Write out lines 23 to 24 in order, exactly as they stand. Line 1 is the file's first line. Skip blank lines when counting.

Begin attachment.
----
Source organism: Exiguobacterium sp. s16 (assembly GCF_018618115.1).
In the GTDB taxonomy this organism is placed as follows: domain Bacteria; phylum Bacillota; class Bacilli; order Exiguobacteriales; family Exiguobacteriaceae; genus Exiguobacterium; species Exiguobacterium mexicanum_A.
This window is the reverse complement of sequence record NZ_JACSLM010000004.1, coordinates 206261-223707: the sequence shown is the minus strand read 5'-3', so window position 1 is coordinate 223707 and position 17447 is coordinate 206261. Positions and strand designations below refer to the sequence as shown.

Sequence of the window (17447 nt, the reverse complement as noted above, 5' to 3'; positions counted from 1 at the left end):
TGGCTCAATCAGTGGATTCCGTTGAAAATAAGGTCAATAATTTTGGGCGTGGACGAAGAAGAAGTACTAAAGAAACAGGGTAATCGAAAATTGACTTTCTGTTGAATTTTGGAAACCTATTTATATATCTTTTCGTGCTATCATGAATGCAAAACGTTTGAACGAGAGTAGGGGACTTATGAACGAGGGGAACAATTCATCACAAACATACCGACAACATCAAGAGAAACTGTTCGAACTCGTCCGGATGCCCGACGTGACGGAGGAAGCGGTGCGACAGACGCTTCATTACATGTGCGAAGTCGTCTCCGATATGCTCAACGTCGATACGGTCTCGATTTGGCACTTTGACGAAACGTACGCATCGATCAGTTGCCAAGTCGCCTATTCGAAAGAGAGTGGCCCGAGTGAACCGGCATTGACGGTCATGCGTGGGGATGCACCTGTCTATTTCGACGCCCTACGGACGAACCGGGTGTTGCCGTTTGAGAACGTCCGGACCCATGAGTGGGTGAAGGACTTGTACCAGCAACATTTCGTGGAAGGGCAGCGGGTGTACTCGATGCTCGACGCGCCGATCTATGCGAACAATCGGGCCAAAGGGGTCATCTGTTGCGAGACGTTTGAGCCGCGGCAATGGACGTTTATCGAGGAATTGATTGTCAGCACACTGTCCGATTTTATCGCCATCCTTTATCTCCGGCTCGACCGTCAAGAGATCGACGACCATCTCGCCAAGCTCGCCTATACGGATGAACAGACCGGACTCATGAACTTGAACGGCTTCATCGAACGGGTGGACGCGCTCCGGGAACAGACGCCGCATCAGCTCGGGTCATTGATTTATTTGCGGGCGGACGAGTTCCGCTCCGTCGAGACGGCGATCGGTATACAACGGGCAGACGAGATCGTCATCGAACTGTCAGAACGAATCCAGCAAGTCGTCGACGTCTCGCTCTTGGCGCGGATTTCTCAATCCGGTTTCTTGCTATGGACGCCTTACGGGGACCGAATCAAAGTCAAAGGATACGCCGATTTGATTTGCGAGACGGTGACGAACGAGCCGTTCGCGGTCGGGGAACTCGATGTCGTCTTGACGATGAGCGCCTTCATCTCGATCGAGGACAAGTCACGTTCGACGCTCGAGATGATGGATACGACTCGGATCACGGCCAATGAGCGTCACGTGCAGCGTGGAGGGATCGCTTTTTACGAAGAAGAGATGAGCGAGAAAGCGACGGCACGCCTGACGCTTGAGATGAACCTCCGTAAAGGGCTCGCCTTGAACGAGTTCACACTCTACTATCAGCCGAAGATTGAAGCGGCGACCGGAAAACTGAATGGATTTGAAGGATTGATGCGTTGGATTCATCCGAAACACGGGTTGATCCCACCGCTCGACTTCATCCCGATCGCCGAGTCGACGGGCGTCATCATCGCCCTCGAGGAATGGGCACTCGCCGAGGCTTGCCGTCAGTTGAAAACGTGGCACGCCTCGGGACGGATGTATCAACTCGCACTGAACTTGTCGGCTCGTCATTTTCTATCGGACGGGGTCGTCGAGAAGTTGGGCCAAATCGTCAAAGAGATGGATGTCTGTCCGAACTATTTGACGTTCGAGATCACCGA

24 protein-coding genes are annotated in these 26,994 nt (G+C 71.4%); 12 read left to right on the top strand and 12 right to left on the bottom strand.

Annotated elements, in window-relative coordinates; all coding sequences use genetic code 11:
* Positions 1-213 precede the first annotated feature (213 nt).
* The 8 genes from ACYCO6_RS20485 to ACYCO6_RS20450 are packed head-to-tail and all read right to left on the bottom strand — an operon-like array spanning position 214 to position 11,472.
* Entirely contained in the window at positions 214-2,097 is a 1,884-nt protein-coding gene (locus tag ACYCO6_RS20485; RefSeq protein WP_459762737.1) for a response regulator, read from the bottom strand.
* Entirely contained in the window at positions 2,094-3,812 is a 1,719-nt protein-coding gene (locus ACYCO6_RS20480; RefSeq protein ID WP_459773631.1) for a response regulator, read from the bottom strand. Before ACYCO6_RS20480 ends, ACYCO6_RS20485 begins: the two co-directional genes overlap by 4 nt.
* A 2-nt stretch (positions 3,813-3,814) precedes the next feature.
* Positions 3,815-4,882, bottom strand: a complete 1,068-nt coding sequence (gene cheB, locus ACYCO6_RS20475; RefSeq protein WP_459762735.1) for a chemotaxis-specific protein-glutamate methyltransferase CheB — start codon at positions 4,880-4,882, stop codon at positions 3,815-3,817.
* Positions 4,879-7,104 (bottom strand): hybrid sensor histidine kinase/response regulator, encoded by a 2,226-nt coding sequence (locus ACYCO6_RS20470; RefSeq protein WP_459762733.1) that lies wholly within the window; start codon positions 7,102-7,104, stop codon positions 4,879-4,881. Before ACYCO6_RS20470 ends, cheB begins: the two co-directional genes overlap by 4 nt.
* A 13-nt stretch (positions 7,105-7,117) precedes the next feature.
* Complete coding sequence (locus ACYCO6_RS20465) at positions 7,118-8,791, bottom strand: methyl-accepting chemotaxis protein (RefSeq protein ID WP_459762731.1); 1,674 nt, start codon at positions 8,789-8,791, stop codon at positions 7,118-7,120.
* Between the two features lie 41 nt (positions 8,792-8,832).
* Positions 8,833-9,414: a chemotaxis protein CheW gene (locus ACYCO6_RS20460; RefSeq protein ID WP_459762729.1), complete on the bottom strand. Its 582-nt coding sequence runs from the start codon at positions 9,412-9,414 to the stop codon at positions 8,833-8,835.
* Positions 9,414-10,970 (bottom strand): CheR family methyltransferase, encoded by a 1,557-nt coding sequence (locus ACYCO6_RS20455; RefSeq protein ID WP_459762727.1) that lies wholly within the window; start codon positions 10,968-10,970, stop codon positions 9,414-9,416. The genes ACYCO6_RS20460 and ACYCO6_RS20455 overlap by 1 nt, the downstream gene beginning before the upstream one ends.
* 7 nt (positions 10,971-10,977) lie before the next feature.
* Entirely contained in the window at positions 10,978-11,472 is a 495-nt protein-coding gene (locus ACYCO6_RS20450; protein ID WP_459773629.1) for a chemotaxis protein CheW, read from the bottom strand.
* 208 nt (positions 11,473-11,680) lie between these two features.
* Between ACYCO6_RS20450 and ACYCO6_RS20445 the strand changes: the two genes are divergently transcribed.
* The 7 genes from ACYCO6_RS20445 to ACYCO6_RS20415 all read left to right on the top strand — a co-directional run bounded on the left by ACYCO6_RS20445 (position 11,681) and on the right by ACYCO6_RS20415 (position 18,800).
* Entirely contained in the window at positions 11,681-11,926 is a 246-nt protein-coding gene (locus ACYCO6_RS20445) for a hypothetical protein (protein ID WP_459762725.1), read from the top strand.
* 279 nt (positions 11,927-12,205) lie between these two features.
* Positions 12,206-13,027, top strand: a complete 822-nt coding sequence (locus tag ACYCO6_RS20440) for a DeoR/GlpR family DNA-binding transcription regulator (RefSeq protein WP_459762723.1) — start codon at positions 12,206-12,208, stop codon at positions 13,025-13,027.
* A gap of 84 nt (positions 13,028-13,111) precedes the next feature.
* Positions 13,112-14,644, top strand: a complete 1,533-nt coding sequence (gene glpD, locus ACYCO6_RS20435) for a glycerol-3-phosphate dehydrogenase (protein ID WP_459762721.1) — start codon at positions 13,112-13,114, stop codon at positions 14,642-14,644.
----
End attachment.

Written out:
* Between ACYCO6_RS20450 and ACYCO6_RS20445 the strand changes: the two genes are divergently transcribed.
* The 7 genes from ACYCO6_RS20445 to ACYCO6_RS20415 all read left to right on the top strand — a co-directional run bounded on the left by ACYCO6_RS20445 (position 11,681) and on the right by ACYCO6_RS20415 (position 18,800).